Wachovia to buy Ala. bank SouthTrust

CHARLOTTE, N.C. — CHARLOTTE, N.C. - Wachovia Corp., the fourth-biggest U.S. bank, agreed yesterday to buy SouthTrust Corp. for $14.3 billion in stock to expand in nine states, including Florida, and speed its entry into Texas.

Wachovia said it will pay $41.83 in stock for each share of SouthTrust. The price is 3.1 times SouthTrust's book value, well above the 2.6 average in the five U.S. regional bank purchases of more than $3 billion since Jan. 1, 2002, Bloomberg data show.


Price called high

Buying SouthTrust of Birmingham, Ala., gives Wachovia Chief Executive Officer Kennedy Thompson, 53, a bank with $52.7 billion in assets and 731 branch-banking offices. The purchase also helps him compete with hometown rival Bank of America Corp. in North Carolina, Florida and Texas, but some investors said the price was too high.


"Ken Thompson has been public in his criticism of bank deals such as Bank of America and Fleet, saying he wouldn't pay that much for it," said William Cohen, who helps manage $7.1 billion for New York-based Equinox Capital Management, which holds about 4 million Wachovia shares. "Lo and behold, the deal has a premium similar to recent deals. They didn't live up to their words."

Shares of Wachovia, which had gained 10 percent in the past year, skidded $1.98, or 4.2 percent, to close at $45.02 yesterday on the New York Stock Exchange. SouthTrust's shares climbed $4.57, or 13 percent, to $39.37 on the Nasdaq stock market.

The acquisition spurred speculation that there would be more takeovers among regional banks, and the Standard & Poor's regional bank index, which includes SouthTrust, rose as much as 1.8 percent, the most in six weeks.

After the deal closes, the banks expect to cut $255 million in expenses and cut 4,300 jobs. That represents 3 percent of the companies' combined expenses. Acquisition costs were put at $431 million. The banks will close 130 to 150 consumer offices, mostly in Florida and Georgia.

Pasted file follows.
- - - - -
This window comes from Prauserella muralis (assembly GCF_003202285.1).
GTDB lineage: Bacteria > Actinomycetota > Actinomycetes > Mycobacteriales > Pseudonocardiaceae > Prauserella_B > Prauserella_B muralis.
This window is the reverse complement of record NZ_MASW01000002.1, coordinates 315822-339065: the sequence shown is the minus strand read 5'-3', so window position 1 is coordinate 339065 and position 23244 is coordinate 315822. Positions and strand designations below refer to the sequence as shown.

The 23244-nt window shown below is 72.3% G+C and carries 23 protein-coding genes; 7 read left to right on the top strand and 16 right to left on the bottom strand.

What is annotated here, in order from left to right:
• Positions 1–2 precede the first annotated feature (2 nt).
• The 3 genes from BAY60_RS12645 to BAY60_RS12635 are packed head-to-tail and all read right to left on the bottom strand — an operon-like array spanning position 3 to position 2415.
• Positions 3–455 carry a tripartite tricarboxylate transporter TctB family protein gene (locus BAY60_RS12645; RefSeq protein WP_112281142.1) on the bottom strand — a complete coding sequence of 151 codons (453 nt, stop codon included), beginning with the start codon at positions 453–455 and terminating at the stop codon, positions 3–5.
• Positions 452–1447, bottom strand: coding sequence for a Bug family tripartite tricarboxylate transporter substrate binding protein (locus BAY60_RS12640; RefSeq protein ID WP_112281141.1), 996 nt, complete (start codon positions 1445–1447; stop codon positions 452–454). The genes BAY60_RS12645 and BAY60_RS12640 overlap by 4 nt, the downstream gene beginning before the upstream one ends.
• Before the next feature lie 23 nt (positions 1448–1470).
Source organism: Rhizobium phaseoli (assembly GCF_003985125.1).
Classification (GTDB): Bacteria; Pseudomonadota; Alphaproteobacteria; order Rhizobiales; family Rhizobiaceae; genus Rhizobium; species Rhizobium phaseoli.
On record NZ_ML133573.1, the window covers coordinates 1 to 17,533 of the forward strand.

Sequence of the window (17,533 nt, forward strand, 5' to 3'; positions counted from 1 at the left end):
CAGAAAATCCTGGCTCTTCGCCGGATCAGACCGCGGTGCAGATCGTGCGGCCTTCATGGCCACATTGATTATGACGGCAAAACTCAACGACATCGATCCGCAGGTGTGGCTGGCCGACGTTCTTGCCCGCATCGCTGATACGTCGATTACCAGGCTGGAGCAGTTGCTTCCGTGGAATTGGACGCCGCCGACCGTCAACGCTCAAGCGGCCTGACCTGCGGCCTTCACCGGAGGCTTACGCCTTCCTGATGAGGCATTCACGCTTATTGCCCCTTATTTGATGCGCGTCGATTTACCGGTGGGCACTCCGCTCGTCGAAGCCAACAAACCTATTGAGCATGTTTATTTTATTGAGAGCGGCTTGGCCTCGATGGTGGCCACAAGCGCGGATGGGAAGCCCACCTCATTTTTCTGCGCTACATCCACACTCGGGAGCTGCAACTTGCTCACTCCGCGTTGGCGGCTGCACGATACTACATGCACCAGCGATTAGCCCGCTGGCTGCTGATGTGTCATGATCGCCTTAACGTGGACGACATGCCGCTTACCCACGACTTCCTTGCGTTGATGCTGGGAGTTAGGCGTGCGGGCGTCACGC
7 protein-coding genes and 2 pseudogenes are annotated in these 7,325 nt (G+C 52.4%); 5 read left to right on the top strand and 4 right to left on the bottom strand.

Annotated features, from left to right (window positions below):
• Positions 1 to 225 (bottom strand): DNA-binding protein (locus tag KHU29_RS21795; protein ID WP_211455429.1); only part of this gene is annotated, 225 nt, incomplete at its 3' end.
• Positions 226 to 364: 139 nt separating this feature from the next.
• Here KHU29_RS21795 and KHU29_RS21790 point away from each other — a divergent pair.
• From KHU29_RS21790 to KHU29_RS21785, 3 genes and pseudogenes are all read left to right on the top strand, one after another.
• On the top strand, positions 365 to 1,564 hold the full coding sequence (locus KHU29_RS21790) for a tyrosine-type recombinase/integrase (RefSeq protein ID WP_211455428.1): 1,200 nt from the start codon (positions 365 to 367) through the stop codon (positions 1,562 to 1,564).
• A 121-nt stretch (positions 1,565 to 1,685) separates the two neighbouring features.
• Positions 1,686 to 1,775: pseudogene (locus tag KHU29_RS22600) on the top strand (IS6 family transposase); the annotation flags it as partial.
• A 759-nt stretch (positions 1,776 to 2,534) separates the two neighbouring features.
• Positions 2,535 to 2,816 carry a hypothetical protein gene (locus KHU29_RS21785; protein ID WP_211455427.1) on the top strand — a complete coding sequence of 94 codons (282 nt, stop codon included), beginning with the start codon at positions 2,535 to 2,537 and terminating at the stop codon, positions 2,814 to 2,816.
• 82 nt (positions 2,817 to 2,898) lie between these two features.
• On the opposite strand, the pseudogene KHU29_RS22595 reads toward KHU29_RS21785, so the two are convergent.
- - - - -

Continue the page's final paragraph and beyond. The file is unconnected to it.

Wachovia said the purchase would add to earnings within 24 months.

The combination will form a bank with about $267 billion in deposits, a customer base of 14 million households and businesses, 3,200 branches and 5,300 automated teller machines.

In February, Wachovia said it would open 250 offices in the next six years in Texas cities including Dallas, Fort Worth, Houston, Austin and San Antonio. SouthTrust has 70 offices in Texas and real estate set aside for another 25 to 30 locations, Thompson said. J.P. Morgan Chase & Co. and Bank of America are the biggest banks in Texas.

Market share


SouthTrust also adds to Wachovia's position in Florida, one of the fastest-growing U.S. markets. Wachovia said combining with SouthTrust will bring its deposits in the state to about $51 billion. Bank of America, the market leader, has about $53 billion there.

It will have the largest market share in North Carolina, Virginia, Georgia and South Carolina, and the second-largest market share in the District of Columbia, Alabama, Pennsylvania and New Jersey.

SouthTrust is led by Wallace Malone, chairman and chief executive officer since 1981, who will become vice chairman of the combined company. Two other members of SouthTrust's board will join the Wachovia board when the purchase is completed in the fourth quarter. Wachovia will continue to be based in Charlotte.